The first step is to measure whatever can be easily measured. This is OK as far as it goes. The second step is to disregard that which can’t be easily measured or to give it an arbitrary quantitative value. This is artificial and misleading. The third step is to presume that what can’t be measured easily really isn’t important. This is blindness. The fourth step is to say that what can’t be easily measured really doesn’t exist. This is suicide.

–       Robert McNamara as attributed by Thomas Handy in The Empty Raincoat

In the 20th century business success sprang from the combination kind of property rights (intellectual or physical), process and efficiencies of scale.

But in the 21st century we are rapidly accumulating data that suggests that the new competitive advantages are both much simpler and more complex. (Not that value chains, and differentiation don’t still matter, but scale is now definitely a matter of debate.). The new, primary source of competitive advantage is customer satisfaction and innovation. Studies suggest that the most effective way to ensure customer satisfaction is to have employees who give a darn and are empowered to act.

There’s another 20th century reality as well. Complexity. Complexity is (a lot of things, some of them very precise, but for the purposes of this discussion…) the state of being which is either intrinsically impossible to understand by traditional rationalist methods, or where the cost or time involved in such analysis makes it impractical for the time being.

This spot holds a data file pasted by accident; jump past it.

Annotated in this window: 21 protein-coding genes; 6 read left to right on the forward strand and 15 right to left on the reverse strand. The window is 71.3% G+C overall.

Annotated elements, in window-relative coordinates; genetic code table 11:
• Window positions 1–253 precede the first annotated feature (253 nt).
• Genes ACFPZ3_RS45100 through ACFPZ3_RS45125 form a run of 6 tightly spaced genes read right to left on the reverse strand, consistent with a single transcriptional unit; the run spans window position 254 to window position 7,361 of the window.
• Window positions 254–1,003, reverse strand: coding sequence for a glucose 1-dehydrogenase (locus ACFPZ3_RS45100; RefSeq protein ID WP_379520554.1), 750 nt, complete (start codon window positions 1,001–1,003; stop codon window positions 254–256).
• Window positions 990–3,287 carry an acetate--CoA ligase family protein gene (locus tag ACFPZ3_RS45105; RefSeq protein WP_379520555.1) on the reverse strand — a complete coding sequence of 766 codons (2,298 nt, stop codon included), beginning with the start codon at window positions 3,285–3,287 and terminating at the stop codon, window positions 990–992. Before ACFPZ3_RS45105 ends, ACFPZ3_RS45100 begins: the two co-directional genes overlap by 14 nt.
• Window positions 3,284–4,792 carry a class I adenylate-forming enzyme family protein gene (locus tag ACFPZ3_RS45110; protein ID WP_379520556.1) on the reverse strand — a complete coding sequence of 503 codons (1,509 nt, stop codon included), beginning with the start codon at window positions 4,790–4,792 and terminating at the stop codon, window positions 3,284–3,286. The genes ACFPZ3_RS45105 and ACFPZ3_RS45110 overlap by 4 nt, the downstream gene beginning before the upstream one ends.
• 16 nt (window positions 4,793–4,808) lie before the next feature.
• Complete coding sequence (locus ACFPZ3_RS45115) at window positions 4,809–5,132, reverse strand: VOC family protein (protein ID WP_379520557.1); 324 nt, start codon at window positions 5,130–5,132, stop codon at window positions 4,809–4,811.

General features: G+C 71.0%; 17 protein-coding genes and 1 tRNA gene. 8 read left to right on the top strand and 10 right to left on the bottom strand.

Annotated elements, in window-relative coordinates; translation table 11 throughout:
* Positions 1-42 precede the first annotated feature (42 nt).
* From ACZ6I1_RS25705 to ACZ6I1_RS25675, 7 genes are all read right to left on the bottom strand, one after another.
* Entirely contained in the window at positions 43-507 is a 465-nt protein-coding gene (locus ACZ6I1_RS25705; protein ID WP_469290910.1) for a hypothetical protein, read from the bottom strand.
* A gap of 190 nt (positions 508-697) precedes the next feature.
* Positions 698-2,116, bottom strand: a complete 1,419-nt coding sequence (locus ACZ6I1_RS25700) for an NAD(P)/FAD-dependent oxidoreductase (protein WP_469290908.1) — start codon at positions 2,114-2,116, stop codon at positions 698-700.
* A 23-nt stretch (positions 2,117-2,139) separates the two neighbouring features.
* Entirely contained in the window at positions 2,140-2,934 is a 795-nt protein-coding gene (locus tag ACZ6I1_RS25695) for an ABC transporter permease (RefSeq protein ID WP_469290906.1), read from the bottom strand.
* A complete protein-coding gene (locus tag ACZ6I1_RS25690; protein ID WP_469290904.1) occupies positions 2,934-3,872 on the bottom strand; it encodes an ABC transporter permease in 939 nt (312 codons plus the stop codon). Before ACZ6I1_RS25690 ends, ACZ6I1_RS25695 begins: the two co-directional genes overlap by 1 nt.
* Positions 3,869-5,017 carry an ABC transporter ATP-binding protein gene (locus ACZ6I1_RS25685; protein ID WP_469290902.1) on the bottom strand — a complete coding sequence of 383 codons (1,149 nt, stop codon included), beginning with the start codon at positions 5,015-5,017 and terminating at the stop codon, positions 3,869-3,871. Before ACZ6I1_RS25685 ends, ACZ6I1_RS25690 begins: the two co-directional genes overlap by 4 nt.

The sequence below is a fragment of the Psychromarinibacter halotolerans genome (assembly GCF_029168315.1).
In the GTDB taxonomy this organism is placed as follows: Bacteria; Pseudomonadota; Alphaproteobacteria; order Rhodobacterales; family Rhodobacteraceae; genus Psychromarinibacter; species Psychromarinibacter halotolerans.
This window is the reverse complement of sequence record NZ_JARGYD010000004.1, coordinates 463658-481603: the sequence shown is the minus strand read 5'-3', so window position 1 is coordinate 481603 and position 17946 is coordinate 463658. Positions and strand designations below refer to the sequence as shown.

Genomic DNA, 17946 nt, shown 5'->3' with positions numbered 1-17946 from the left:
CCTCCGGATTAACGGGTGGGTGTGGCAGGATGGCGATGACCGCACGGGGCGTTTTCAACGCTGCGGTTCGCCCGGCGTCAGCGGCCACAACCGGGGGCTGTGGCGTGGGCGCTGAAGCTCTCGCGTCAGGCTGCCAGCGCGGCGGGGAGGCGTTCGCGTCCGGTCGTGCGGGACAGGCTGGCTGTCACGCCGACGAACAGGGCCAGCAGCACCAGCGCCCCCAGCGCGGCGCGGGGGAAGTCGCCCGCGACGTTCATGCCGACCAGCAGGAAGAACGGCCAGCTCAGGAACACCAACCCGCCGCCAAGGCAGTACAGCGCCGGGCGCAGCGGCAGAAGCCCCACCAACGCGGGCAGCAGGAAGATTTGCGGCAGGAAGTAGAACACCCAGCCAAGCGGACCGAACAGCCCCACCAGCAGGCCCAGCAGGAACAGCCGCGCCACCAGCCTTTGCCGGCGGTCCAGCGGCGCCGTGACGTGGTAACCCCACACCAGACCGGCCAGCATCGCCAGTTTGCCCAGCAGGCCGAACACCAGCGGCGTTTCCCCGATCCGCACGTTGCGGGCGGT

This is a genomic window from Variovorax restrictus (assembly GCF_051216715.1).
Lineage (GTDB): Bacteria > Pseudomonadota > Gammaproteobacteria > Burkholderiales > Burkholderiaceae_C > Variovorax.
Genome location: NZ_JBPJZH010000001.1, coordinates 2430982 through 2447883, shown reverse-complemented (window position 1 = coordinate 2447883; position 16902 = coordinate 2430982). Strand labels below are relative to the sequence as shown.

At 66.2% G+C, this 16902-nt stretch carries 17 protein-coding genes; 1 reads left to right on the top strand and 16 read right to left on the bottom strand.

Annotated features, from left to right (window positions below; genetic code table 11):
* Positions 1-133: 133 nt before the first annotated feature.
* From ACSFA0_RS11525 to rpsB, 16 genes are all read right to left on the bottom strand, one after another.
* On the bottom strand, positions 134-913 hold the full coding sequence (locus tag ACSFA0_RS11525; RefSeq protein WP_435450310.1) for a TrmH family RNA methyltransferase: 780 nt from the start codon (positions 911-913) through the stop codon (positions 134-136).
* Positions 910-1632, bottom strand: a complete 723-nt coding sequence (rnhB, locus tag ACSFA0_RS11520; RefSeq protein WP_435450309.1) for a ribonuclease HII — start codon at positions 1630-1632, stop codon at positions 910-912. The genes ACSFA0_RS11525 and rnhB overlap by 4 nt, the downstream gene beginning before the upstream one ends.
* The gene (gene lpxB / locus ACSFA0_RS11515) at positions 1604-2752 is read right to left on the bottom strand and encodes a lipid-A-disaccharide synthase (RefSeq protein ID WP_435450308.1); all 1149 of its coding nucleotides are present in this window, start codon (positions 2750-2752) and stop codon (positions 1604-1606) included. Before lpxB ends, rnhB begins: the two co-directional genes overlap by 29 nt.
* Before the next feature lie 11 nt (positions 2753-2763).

It is these two big truths – the shift in competitive advantage, and the paradigm-shifting complexity that now defines our world, that are the real motivators behind the shift in business toward new humanistic models.

 

There are a few unacknowledged side effects of the shift, but perhaps the weirdest is the fact that business is now highly dependent on intangibles. We must accept things we do not understand, act in environments where cause and effect are nearly impossible to discern, and deal with the paradox of needing to think holistically and intuitively while existing in a constant state of data saturation.

So – what kind of intangibles, and what do we do about it?